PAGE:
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Early AUTOGRAPH LETTER SIGNED by Winston Churchill to his Cousin

"The speeches were successful but I hope to make considerable progress with practice."


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Date: 1898
Size (Details): 9 1/4 x 7 1/4 inches

Category: Signed
From: Churchill at Chartwell
Item Number: 16320

Description: A marvelous, youthful, three-page letter all in Churchill's hand, dated October 25, 1898, written to Churchill's first cousin, Ivor Guest (son of Lord Randolph's sister, Cornelia) on one tri-folded sheet of "35A Great Cumberland Place W." letterhead (Churchill's mother's home), as Churchill was preparing to return to India following his time with Kitchener in the Sudan:

"My dear Ivor, I have postponed my departure for India until next Friday. I shall hope to come to Paris a day earlier so as to have a talk with you. I hope you read the Morning Post of 25th and 27th instant. The speeches were successful but I hope to make considerable progress with practice. I speak at Portsmouth on Monday night and after that no more till next year. I will write to you and let you know my plans as to Paris. You must have witnessed some strange scenes in the last few days. A democracy gone wrong is a terrible spectacle. After all the only difference between us the other night was one which has long agitated the world. You follow Epicurus - I incline to Zeno. There is nobility in both. But I think more vitality in the second.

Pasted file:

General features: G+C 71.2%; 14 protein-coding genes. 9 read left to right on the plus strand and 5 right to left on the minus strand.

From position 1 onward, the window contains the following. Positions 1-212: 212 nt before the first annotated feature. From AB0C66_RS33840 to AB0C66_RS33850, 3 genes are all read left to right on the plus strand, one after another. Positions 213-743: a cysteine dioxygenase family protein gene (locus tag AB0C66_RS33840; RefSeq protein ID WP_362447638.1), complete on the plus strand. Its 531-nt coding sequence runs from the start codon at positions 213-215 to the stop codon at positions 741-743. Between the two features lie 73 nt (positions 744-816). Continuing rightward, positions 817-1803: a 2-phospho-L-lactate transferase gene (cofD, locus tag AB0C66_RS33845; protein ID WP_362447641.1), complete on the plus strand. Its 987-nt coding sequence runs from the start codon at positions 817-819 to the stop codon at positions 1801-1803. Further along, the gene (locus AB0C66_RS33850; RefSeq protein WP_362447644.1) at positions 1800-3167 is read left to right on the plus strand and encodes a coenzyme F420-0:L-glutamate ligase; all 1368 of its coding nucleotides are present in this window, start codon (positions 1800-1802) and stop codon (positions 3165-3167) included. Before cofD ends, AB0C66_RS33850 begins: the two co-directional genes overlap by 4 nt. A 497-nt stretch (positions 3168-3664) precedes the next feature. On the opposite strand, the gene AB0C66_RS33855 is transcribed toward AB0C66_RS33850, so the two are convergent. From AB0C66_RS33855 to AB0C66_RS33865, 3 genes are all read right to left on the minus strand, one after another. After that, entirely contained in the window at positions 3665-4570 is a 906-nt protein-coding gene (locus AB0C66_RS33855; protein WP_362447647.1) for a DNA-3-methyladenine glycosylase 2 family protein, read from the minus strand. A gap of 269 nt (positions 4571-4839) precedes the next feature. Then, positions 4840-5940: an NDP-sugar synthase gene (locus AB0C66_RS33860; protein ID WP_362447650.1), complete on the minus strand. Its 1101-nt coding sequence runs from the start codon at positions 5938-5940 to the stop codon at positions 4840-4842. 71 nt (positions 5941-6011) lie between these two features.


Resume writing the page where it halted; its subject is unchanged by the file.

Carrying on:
Ever yours sincerely,
Winston S. Churchill
."

The "strange scenes" in Paris and the "democracy gone wrong" that the 23-year-old Churchill remarks upon here are references to the Dreyfus Affair. The speeches he mentions, delivered at Rotherhithe, Dover and Southsea, were among his earliest public political addresses.

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Bibliographic numbers (in parentheses) are from Frederick Woods' original Churchill bibliography (Woods), as emended by Richard Langworth in his Connoisseur's Guide; and from the new, greatly expanded Churchill bibliography by Ronald Cohen (Cohen).





 


 

 

 

 

 

 

 

 

Churchill Style: The Art of Being Winston Churchill